A32C-04

Assessing the Climatic Benefits of Black Carbon Mitigation

*Mauzerall, D L  (mauzeral@princeton.edu), WWS / CEE, Princeton University, Princeton, NJ, USA
Kopp, R E  (rkopp@princeton.edu), WWS/Geosciences, Princeton University, Princeton, NJ, USA

To limit mean global warming to 2 °C, a goal supported by more than 100 countries, it will likely be necessary to reduce emissions not only of greenhouse gases but also of air pollutants with high radiative forcing (RF), particularly black carbon (BC). Although several recent research papers have attempted to quantify the effects of BC on climate, not all these analyses have incorporated all the mechanisms that contribute to its RF (including the effects of BC on cloud albedo, cloud coverage, and snow and ice albedo, and the optical consequences of aerosol mixing) and have reported their results in different units and with different ranges of uncertainty. Here we attempt to reconcile their results and present them in uniform units that include the same forcing factors. We use the best estimate of effective RF obtained from these results to analyze the benefits of mitigating BC emissions for achieving a specific equilibrium temperature target. For a 500 ppm CO2e (3.1 Wm−2) effective RF target in 2100, which would offer about a 50% chance of limiting equilibrium warming to 2.5 °C above preindustrial temperatures, we estimate that failing to reduce carbonaceous aerosol emissions from contained combustion would require CO2 emission cuts about 8 years (range of 1-15 years) earlier than would be necessary with full mitigation of these emissions.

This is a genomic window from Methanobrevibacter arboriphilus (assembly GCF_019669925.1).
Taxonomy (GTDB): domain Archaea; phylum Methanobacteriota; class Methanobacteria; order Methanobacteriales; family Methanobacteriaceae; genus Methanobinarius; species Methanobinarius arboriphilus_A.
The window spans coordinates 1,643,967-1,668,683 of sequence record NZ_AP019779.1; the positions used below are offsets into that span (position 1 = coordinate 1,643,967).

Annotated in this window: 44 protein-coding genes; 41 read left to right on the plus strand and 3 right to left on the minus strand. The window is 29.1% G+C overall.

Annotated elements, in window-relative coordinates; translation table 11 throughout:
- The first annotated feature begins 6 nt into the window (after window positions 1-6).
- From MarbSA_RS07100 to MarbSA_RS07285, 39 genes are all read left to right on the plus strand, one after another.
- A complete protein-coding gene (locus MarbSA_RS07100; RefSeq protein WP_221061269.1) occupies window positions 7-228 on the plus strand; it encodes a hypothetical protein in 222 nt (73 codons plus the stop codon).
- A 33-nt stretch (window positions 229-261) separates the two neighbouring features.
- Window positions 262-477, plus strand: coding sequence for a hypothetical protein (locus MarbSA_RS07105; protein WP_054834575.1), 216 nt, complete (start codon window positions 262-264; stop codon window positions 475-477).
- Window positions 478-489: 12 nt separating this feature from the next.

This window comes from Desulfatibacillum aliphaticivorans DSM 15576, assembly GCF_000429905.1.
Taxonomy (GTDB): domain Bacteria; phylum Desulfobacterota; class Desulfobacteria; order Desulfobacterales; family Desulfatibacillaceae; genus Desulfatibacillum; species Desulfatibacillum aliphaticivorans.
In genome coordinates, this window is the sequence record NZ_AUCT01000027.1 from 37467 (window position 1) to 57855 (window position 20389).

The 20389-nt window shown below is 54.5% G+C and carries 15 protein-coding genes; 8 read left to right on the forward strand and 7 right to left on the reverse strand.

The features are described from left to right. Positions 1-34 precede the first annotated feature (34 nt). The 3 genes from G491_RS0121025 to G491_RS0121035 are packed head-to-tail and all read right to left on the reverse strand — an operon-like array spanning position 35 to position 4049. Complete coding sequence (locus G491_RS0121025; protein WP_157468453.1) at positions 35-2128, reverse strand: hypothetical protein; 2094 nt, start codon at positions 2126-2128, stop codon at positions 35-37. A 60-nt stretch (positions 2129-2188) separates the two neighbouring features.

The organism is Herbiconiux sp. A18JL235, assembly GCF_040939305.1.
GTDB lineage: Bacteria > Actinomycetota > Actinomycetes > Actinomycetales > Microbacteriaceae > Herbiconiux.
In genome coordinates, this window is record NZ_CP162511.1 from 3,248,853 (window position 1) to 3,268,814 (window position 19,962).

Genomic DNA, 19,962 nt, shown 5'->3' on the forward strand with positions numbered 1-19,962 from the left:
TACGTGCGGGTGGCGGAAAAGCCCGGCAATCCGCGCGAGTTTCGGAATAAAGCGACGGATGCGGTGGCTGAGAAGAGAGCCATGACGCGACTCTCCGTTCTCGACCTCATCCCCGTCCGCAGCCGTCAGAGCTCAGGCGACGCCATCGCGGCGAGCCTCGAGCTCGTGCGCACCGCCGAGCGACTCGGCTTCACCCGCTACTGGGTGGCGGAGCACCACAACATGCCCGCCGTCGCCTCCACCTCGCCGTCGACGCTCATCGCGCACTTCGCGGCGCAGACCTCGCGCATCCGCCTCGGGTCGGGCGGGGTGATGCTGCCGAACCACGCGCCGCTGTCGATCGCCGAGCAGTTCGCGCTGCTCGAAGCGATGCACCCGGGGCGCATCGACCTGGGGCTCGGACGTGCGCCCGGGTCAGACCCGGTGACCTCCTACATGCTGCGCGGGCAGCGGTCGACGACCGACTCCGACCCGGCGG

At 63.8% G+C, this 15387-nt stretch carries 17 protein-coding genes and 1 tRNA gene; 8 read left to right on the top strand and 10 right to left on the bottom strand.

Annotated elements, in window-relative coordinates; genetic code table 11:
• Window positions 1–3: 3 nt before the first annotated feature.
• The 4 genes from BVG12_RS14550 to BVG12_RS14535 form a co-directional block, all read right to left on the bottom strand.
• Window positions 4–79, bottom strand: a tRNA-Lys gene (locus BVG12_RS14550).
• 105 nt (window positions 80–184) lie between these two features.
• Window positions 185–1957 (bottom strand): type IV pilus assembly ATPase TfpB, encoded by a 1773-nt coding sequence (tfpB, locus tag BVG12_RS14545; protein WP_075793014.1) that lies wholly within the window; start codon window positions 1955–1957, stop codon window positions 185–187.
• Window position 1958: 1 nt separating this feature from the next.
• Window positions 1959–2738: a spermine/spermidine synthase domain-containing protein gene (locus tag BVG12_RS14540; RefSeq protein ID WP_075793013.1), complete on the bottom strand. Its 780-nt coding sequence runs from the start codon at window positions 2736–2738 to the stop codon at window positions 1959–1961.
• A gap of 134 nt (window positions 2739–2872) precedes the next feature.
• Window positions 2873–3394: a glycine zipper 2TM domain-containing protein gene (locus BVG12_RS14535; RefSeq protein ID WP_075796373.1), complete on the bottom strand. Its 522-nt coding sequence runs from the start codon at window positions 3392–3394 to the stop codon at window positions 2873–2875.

A32C-05

Source Attribution of Light-absorbing Aerosols in Arctic Snow (Invited)

*Hegg, D   (deanhegg@atmos.washington.edu), University of Washington, Seattle, WA, USA
Warren, S G  (sgw@atmos.washington.edu), University of Washington, Seattle, WA, USA
Grenfell, T C  (tcg@atmos.washington.edu), University of Washington, Seattle, WA, USA
Doherty, S J  (sarahd@atmos.washington.edu), University of Washington, Seattle, WA, USA
Larson, T V  (tlarson@u.washington.edu), University of Washington, Seattle, WA, USA
Clarke, A D  (tclarke@soest.hawaii.edu), University of Hawaii, Honolulu, HI, USA